Ties That Bind

Gregg McDevitt believes he could easily be among the 58,229 names on the Vietnam Veterans Memorial in Washington, D.C.

McDevitt, who has been driving for 16 years and an owner-operator for a year and a half out of Huntsville, Ala., credits his Navy buddy and best friend, Dean Falkner, for saving his life, but until recently was unable to get in touch with him.

Falkner was McDevitt’s supervisor on the aircraft carrier U.S.S. Ranger, where both worked as shipboard electricians. One of their duties was maintaining lights on the flight deck.

“We were repairing one of the deck-edge lights, which tell the pilots that are trying to land where the deck is,” McDevitt says. “The deck handlers were moving a plane around, and the jetwash caught me. He just lunged after me and grabbed me by my belt and held on until the plane moved away and he could pull me back. I would have missed the safety nets, and there’s no way they would have been able to see me or get me out of that water.”

Fatalities were not uncommon when someone fell off a ship at night because of the darkness, the time required to turn a carrier around and the consequent difficulty in trying to locate the person.

“We would lose 20 to 30 guys per cruise, either that way or a plane’s brakes would go out or a guy would get sucked into an engine,” Falkner says.

Dean Falkner had been searching for Gregg McDevitt for 28 years when he came across an Overdrive Speak Out page on the Internet.

“There’s no doubt that I wouldn’t be here today if Dean hadn’t launched after me that night,” McDevitt says. But he adds with a smile, “The only reason he did it was because it was between paydays, and I owed him 20 bucks.”

McDevitt and Falkner laugh and brush off the frightening memories of Vietnam, talking instead about the friendship that sparked up almost instantly when they met on the U.S.S. Ranger in 1972. “We were like brothers,” McDevitt says.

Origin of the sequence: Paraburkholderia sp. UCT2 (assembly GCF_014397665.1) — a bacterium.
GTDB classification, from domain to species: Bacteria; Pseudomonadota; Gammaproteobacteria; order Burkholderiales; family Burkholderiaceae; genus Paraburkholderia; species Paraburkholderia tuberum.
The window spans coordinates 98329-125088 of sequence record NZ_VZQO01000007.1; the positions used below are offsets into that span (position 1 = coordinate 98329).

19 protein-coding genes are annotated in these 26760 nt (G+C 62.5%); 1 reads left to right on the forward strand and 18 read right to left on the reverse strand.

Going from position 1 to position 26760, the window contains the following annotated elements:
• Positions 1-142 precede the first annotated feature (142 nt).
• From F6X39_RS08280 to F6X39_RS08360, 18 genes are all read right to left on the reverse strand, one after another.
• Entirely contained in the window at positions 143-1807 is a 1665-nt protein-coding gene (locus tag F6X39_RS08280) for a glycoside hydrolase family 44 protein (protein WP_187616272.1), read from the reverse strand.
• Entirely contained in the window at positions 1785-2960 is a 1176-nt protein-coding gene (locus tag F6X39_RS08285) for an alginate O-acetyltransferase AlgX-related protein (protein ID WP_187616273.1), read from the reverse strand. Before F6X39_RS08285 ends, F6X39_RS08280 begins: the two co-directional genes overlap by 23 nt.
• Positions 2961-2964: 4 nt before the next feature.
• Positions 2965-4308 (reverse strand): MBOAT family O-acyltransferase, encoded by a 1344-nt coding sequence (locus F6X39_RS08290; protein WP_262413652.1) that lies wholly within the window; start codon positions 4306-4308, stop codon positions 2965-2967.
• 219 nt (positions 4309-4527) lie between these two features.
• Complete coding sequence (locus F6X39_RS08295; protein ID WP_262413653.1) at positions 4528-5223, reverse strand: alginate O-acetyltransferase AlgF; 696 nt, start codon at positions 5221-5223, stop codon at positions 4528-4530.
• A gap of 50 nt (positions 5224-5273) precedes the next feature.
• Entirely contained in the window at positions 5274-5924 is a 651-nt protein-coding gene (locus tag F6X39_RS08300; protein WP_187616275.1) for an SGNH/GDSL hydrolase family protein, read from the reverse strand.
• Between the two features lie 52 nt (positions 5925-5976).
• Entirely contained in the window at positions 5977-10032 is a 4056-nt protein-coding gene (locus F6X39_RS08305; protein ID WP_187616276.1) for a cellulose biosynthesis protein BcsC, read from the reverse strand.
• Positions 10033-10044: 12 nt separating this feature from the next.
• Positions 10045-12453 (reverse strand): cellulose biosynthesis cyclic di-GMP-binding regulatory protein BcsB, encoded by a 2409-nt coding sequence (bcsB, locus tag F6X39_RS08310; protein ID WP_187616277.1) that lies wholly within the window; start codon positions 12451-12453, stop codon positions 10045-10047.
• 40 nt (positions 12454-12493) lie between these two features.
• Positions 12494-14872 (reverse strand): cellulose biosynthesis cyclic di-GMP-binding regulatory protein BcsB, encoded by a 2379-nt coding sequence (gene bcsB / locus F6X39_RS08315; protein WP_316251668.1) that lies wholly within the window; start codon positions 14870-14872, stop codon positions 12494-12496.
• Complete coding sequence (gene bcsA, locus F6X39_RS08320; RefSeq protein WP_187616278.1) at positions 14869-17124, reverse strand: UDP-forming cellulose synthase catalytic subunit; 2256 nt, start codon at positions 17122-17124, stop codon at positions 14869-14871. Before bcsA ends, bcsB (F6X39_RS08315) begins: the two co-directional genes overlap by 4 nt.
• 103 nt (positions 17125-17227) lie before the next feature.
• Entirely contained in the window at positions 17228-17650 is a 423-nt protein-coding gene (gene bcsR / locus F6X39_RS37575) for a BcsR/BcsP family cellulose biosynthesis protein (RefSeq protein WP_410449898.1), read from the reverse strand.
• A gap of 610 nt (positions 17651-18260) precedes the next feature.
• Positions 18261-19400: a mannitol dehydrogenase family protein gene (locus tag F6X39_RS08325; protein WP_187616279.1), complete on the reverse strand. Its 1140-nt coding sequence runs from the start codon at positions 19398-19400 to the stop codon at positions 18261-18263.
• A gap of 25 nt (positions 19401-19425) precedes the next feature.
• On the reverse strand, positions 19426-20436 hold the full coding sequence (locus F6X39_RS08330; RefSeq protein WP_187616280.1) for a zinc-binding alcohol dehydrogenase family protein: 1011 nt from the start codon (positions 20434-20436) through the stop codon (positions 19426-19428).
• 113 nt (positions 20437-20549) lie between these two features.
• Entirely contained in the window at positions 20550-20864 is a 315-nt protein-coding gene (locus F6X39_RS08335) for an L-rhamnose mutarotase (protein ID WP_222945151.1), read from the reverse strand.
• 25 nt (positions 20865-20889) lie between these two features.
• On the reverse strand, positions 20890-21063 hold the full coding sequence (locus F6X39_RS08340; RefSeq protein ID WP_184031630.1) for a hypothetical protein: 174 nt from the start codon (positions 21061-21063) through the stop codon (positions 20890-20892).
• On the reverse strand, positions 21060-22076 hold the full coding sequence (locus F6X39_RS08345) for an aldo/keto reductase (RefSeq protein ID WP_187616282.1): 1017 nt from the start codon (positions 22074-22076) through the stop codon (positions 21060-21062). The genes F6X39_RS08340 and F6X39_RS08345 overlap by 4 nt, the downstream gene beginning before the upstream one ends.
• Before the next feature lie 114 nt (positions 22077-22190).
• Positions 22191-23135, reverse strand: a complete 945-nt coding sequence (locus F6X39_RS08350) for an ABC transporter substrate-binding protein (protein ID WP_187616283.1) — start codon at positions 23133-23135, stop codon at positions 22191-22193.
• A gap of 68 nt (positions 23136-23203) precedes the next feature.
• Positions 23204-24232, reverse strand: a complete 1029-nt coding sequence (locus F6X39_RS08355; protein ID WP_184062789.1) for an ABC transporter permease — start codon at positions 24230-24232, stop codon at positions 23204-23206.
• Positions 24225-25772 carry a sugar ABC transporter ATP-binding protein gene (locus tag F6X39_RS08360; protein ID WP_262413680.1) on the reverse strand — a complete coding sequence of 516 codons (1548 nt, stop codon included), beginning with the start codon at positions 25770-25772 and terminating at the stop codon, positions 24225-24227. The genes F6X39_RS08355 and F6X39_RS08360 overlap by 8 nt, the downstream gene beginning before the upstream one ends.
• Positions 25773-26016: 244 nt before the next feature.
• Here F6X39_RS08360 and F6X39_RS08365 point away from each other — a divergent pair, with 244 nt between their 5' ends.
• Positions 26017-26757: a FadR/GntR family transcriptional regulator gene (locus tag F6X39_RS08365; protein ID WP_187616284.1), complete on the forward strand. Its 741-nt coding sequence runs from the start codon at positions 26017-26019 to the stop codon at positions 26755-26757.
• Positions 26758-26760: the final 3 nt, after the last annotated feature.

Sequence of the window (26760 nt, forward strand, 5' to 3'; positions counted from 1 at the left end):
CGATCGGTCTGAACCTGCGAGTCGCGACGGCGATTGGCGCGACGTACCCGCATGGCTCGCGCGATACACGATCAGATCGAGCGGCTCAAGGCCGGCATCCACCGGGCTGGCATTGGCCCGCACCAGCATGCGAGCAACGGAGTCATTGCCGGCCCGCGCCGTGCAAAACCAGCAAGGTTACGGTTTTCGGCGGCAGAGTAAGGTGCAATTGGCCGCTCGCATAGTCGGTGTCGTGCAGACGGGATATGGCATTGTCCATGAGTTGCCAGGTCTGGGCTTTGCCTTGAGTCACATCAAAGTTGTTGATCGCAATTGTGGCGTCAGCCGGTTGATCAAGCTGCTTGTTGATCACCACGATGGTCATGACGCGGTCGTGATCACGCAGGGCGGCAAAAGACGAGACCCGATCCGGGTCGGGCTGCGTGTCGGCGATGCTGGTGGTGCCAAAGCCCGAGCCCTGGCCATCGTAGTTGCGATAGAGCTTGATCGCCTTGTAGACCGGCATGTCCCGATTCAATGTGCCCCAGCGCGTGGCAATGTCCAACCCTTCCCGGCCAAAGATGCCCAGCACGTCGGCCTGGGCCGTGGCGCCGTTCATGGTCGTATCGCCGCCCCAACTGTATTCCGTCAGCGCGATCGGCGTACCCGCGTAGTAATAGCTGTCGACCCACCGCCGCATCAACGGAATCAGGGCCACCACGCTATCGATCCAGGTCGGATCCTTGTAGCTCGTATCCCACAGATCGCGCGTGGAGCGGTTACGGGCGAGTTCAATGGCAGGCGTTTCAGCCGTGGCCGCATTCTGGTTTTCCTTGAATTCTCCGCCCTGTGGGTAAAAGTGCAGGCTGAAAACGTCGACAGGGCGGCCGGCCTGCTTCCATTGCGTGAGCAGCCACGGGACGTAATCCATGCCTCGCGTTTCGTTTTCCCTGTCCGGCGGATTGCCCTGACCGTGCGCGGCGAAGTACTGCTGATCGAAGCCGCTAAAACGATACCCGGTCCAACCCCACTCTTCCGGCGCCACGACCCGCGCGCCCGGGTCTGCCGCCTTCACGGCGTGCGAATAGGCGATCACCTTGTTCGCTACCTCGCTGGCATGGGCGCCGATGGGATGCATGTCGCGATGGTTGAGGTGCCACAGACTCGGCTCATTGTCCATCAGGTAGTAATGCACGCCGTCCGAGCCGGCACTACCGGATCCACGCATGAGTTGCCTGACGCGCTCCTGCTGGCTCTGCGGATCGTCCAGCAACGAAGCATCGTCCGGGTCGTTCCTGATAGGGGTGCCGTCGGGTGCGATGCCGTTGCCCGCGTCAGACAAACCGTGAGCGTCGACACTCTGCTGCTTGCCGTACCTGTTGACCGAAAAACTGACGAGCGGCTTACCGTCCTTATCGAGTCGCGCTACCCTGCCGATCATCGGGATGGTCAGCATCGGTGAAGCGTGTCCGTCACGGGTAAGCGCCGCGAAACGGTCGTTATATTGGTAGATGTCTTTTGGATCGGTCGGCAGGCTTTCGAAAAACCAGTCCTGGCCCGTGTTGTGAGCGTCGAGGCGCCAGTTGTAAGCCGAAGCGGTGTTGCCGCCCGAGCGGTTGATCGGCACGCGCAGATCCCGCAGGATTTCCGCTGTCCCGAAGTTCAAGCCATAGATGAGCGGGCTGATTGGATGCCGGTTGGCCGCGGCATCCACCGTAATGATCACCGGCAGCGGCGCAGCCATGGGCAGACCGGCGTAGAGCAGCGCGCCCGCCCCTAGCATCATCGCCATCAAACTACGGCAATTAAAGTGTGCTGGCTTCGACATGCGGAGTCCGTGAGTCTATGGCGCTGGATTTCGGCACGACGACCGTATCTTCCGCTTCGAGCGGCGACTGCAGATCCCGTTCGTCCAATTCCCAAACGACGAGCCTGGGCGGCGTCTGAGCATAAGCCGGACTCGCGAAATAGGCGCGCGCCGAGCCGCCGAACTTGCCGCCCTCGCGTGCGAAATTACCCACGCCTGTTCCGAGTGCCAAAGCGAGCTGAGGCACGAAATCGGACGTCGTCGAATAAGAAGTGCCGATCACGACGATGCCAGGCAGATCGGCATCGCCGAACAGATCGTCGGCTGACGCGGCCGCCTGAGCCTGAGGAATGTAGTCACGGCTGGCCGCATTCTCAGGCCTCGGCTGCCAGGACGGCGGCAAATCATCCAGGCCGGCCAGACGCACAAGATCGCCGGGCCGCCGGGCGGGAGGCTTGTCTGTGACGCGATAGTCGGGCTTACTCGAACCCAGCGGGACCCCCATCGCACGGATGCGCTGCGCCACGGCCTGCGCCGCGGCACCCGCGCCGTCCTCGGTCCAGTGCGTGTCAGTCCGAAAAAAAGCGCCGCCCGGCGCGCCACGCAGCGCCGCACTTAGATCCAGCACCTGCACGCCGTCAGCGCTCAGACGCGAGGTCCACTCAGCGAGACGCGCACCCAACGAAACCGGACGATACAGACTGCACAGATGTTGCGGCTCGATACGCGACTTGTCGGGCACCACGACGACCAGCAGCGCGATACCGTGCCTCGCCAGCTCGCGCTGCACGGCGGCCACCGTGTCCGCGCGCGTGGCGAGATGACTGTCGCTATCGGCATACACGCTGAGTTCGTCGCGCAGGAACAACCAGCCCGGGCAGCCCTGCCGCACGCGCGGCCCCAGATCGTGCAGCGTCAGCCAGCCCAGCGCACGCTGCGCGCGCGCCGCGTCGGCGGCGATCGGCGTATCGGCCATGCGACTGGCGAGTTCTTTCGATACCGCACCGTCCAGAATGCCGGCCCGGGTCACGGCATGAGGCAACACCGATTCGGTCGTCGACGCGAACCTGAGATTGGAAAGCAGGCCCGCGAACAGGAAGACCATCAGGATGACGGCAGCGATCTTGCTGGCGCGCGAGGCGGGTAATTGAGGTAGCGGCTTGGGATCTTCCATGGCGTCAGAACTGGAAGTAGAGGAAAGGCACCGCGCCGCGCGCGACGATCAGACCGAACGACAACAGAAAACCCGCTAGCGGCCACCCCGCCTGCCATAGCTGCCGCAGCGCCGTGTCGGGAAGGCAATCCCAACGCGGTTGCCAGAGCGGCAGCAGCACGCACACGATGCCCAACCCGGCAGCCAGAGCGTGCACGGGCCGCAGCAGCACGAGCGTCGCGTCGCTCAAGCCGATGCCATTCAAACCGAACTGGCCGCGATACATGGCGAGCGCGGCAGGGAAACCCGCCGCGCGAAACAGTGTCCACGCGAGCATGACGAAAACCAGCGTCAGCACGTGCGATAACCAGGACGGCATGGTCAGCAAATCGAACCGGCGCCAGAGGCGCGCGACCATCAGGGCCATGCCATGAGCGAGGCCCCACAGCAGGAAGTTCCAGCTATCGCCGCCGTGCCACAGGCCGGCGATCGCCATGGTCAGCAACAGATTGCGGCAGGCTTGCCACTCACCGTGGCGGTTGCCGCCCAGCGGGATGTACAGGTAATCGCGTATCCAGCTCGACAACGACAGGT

It’s been 28 years since the two had a chance to share a joke together. After they got out of the Navy in late 1972, they lost touch, as many Vietnam vets did.

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McDevitt had hauled a few times to Seattle, where he knew Falkner’s brother lived. “I would call directory assistance to see if there was a Dean Falkner, or any Falkner who might have hooked me up with him,” McDevitt says. “I didn’t know they split Seattle into two sections. He was in the south, and I was searching in the northern part of town.”

Falkner had similar results with his Internet searches for McDevitt. “When I put his name in a search engine, thousands and thousands of hits would come up,” says Falkner, an engineer for Kent, Wash. “One of the hits just happened to be for Overdrive Speak Out from June 1999. And there he was. He looked a little different, but he still looked good.”

“When I put his name in a search engine, thousands and thousands of hits would come up,” says Falkner, an engineer for Kent, Wash.

That was this past February. Within a few days, the two finally got together over the phone. McDevitt still hasn’t been able to catch a load to Seattle, but he’s hoping to get up there this summer. In the meantime, the two will just keep reliving memories and telling jokes over the phone while McDevitt waits for the chance to catch up with the buddy who came through in a tough spot.

“He trusted his life in my hands, and I trusted mine in his,” McDevitt says, “and he didn’t let me down.”

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